Protein structure in solution state NMR is often evaluated using 13C, 15N, and 1H chemical shifts. This is because NMR chemical shifts arise from the electron density around the nucleus and differs for each element of secondary structure (α-helix, β-strand, random coil). For the same reasons, chemical shifts can also provide qualitative insight into the structure of proteins immobilized onto surfaces in the solid state. In this case, the unique observation of two resonances for the carbonyl of K24 compared to one resonance for all of the other carbonyls studied for LRAP (Shaw et al., 2004, 2008; Shaw and Ferris, 2008; Masica et al., 2011; Lu et al., 2013a,b) suggests a unique and important structural feature for this region of the protein. We previously demonstrated that the downfield K24 carbonyl resonance is most consistent with an α-helical conformation, based on the downfield chemical shift expected for a helical carbonyl and the evaluation of REDOR data for this resonance alone (Lu et al., 2013b). That two K24 carbonyl resonances are observed under each of the preparation conditions tested (Table 2) suggests that there are common structural features, including a significant amount of helical structure at K24, regardless of the preparation.

In addition to secondary structure, for surface immobilized proteins, differences in chemical shift can also arise from how the protein is associated with the highly charged surface due to alterations of local electron density. Consequently, the chemical shift and intensity measurements for the two K24 carbonyl resonances are qualitative and the interpretations need to be treated with care. The difficulty in quantifying chemical shift information for surface immobilized proteins due to these two contributions emphasizes the need for a more quantitative technique. Dipolar recoupling techniques such as REDOR, which directly measure the distance between two nuclei, provide such quantitation.

The REDOR data under the binding conditions studied here provide further evidence for a structurally flexible region centered around the K24S28 region that may play a functional role. For example, the REDOR data is consistent with an ideal α-helix in this region in the presence of excess Ca2+ (8:1 [Ca2+]:[LRAP-K24S28(+P)]), suggesting a significant increase in helical content in this region relative to binding under the standard condition. Associated with this increase in helical character is a 1 Å increase in the K24 carbonyl distance to 31P on the surface. Since soluble free calcium is present in vivo in the enamel fluid at similar concentrations to those used in our studies (Aoba and Moreno, 1987), this is a critical observation and suggests the importance of calcium in dictating structure. Previously, small angle X-ray scattering was used to investigate the overall shape of LRAP(+P) and LRAP(−P) in solution as a function of Ca2+ concentration. Under Ca2+:[LRAP] ratios similar to ours, significant structural changes were also observed with LRAP(+P) transitioning from an extended to a more globular structure as a function of increasing Ca2+ (Le Norcy et al., 2011a). While the X-ray scattering and sedimentation experiments do not have the resolution to identify molecular level structural changes, the microscopic changes observed here using SSNMR are in agreement with the macroscopic changes observed using sedimentation velocity and X-ray scattering and may be providing the first insight into the reasons behind the macroscopic changes. Further comparisons suggest a competition between solubilized calcium and calcium in the HAP lattice that impact structure: LRAP-K24S28(+P) had a distance consistent with an ideal helix (measured distance was 4.2 ± 0.3 Å) when lyophilized from solution with 0.007 mM Ca2+ in solution. When LRAP-K24S28(+P) was bound to HAP, a loss of helical structure was observed unless excess solution calcium (0.4 mM Ca2+) was present. These observations suggest that the structural changes resulting from binding solution calcium modify the protein:surface interface. Given the observed structural change, a reasonable expectation would be different surface coverages in the presence or absence of Ca2+, however, similar surface coverage by the protein was obtained. Since the observed structural change does not control the amount of protein binding, the structural change resulting from excess solution Ca2+ must serve another function, such as activating protein binding or mineral growth. Indeed, protein-protein interactions were observed to increase for LRAP(+P) in solution in the presence of excess solution Ca2+ (Le Norcy et al., 2011a), and these interactions may play an important role for the surface immobilized protein.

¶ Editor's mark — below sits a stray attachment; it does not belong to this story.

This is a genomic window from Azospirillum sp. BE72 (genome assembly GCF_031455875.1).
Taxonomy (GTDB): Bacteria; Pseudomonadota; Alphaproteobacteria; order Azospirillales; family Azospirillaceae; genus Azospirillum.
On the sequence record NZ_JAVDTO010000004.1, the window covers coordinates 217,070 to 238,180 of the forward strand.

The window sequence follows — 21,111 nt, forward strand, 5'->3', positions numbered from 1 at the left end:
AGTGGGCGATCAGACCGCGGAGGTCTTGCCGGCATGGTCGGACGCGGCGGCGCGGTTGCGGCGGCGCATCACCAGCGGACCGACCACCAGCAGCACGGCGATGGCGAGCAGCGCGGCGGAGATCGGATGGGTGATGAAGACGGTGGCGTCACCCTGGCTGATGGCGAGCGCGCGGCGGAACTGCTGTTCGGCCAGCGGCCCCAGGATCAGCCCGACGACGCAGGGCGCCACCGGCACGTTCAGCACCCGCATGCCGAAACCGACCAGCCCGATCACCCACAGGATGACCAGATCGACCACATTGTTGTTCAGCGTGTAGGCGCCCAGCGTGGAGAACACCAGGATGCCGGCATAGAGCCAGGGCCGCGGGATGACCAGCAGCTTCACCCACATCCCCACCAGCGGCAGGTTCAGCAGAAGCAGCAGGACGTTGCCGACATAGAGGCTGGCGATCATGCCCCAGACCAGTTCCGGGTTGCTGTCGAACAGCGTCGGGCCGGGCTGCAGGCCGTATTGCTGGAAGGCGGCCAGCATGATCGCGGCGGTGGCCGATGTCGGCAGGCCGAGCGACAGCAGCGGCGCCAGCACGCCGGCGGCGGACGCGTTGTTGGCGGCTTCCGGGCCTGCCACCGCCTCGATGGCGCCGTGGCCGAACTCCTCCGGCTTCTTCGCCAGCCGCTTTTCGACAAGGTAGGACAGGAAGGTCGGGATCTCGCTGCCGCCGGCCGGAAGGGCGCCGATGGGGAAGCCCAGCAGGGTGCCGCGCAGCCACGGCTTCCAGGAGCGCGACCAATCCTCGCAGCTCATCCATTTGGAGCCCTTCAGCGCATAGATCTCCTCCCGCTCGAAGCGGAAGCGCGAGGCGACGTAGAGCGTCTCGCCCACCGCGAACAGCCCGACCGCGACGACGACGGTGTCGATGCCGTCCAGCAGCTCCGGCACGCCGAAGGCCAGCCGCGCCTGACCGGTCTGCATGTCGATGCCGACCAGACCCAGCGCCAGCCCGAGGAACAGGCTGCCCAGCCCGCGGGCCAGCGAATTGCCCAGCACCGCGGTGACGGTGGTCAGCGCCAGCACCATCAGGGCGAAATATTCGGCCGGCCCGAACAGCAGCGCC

Although the majority of studies of amelogenin interactions with crystal surfaces have involved HAP (Moradian-Oldak et al., 1998a,b, 2002; Habelitz et al., 2006; Wang et al., 2007; Shaw and Ferris, 2008; Shaw et al., 2008; Kwak et al., 2009, 2011; Tarasevich et al., 2009; Le Norcy et al., 2011a,b; Masica et al., 2011; Uskokovic et al., 2011; Lu et al., 2013a,b), CAP is a more direct analog of enamel (Simmer and Fincham, 1995; Fincham et al., 1999; Margolis et al., 2006). The structure at LRAP-K24S28(+P) is also consistent with an ideal α-helix when bound to CAP (4.4 ± 0.3 Å), in contrast to HAP where the structure is shifted toward random coil (4.8 ± 0.4 Å). This is some of the first data suggesting that carbonation influences the structure of amelogenins, and therefore, could influence the resulting mineral growth.